The Peace Valley Environment Association was formed in 1975 to counter the proposal by BC Hydro and Power Authority to build the Site C dam and power station on the Peace River, 18km upstream from Taylor and 6.5km southwest of Fort St. John, BC.
The development of the Peace River valley between the Peace Canyon and Alberta border had been the subject of continuing study at BC Hydro for a number of years prior to 1971 when engineering studies were undertaken. From 1976 until 1980, BC Hydro concentrated on building a case for the development of Site C. These studies culminated in their application for an Energy Project Certificate.
The Peace Valley Environment Association, together with the West Coast Environment Law Association, The Society for the Promotion of Environmental Conservation, the Sierra Club, and many other groups and individuals combined to mount a vigorous campaign to stop BC Hydro from flooding the valley. This campaign was successful in convincing the British Columbia Utilities Commission that BC Hydro’s application should be refused.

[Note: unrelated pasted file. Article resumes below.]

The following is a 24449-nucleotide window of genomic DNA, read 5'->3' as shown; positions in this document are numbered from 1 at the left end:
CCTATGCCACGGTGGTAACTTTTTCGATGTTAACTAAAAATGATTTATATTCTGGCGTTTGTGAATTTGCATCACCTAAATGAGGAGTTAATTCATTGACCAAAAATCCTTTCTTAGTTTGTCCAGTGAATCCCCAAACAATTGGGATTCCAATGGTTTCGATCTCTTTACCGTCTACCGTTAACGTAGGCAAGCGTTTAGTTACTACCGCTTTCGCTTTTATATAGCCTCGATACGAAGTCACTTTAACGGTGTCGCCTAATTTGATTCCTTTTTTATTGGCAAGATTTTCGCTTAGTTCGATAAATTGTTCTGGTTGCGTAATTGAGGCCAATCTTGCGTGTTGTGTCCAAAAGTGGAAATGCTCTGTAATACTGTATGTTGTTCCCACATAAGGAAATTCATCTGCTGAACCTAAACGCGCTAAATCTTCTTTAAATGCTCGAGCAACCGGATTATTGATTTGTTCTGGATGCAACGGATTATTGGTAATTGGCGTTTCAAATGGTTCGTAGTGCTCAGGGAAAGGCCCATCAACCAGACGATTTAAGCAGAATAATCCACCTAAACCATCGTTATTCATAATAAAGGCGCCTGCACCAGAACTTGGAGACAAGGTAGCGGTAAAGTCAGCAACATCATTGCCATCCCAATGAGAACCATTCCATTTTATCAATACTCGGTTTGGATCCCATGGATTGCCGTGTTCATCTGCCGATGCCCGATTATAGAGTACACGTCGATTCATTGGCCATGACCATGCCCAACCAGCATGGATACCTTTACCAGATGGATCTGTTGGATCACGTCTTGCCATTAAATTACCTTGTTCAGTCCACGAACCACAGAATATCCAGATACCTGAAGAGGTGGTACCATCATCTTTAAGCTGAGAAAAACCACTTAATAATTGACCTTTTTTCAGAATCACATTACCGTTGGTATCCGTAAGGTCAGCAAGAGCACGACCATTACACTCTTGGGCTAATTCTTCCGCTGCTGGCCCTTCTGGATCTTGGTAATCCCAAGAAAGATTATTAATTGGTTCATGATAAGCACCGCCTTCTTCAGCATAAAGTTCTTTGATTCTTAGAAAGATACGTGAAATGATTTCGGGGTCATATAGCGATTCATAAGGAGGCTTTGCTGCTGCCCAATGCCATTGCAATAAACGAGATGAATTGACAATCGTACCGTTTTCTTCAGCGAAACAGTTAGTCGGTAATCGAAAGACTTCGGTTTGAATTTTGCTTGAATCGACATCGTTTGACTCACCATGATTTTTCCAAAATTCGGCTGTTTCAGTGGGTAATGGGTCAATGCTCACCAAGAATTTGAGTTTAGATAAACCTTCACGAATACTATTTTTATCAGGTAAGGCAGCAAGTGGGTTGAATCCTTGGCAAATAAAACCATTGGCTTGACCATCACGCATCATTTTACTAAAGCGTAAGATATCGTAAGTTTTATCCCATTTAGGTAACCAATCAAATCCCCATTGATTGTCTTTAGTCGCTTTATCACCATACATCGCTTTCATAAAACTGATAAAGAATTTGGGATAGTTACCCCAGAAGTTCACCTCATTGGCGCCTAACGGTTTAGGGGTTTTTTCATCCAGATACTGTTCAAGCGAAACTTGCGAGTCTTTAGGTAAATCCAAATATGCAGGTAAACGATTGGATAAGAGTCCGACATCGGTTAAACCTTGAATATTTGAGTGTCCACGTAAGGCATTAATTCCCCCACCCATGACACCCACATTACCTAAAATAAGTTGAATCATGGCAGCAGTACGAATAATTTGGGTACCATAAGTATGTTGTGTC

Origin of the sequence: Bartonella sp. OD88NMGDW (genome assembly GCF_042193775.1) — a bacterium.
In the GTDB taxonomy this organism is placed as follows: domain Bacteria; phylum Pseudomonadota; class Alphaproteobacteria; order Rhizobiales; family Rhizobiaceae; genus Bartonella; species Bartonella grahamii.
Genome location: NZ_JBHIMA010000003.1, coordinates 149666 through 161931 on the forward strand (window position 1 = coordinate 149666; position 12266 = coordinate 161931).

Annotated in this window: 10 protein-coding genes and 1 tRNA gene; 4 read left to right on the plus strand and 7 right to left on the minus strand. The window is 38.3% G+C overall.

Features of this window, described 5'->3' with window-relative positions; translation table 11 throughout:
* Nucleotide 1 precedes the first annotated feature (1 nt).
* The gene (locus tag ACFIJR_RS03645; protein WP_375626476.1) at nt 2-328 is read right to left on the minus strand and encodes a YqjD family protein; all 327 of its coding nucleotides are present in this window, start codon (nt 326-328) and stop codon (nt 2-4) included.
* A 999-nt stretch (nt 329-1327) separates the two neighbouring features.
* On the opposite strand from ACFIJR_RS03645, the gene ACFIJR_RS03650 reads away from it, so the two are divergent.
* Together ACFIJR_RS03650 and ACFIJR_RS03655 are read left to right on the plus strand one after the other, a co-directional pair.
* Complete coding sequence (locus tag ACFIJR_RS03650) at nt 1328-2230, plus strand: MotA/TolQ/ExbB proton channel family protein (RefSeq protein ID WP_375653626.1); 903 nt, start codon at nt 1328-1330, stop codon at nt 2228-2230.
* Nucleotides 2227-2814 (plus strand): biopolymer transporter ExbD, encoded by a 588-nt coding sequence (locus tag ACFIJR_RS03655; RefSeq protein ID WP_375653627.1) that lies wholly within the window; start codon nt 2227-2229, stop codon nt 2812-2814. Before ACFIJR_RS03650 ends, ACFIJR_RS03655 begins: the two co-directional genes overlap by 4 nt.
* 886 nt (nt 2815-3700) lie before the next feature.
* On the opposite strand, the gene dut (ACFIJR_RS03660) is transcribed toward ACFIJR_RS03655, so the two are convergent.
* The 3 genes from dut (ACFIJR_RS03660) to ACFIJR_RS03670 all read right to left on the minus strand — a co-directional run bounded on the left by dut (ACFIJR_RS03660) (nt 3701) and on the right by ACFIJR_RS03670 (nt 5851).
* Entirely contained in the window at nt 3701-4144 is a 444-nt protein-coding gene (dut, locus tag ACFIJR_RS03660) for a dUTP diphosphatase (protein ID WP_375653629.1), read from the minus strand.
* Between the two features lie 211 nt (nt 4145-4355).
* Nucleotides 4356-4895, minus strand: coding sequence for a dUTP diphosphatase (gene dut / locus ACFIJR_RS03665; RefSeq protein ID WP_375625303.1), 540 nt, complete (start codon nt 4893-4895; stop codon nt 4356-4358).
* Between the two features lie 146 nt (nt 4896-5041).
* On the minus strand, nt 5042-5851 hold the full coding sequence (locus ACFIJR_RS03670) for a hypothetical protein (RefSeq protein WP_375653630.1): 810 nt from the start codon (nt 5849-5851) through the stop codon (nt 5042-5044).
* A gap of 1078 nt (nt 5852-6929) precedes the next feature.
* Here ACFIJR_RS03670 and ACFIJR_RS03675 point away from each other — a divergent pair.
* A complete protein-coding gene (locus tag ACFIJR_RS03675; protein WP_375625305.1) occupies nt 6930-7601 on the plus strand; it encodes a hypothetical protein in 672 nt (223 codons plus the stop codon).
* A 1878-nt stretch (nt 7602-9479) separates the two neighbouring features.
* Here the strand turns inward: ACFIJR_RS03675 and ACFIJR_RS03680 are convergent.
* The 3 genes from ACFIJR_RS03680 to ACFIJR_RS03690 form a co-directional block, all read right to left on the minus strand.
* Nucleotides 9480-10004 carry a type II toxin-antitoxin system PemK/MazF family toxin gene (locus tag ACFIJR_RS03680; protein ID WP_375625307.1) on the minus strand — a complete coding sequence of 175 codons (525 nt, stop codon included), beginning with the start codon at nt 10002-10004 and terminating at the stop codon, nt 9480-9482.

Between 2011 and 2014, a joint federal provincial environmental assessment (EA) was undertaken to determine whether an environmental certificate should be issued to facilitate plans to construct Site C dam. Unfortunately both the federal and provincial government saw fit to issue the certificate, against many recommendations of the Joint Review Panel as well as numerous experts. Details on the EA for Site C can be found here.
Since the issuance of the EA certificate, numerous court actions against the project have been taken by various First Nations communities as well as the Peace Valley Landowner Association (PVLA). Details on the court cases by the First Nations can be found here and those of the PVLA can be found here.
As of this time, December, 2015, there are still outstanding court cases on Site C by both the First Nations and PVLA to be heard. Additionally, PVEA continues to work with its many allied groups, including Sierra Club BC, Wilderness Committee, Y2Y, various Treaty 8 First Nations and others to urge politicians at both the federal and provincial levels to stop this completely unnecessary and devastating project.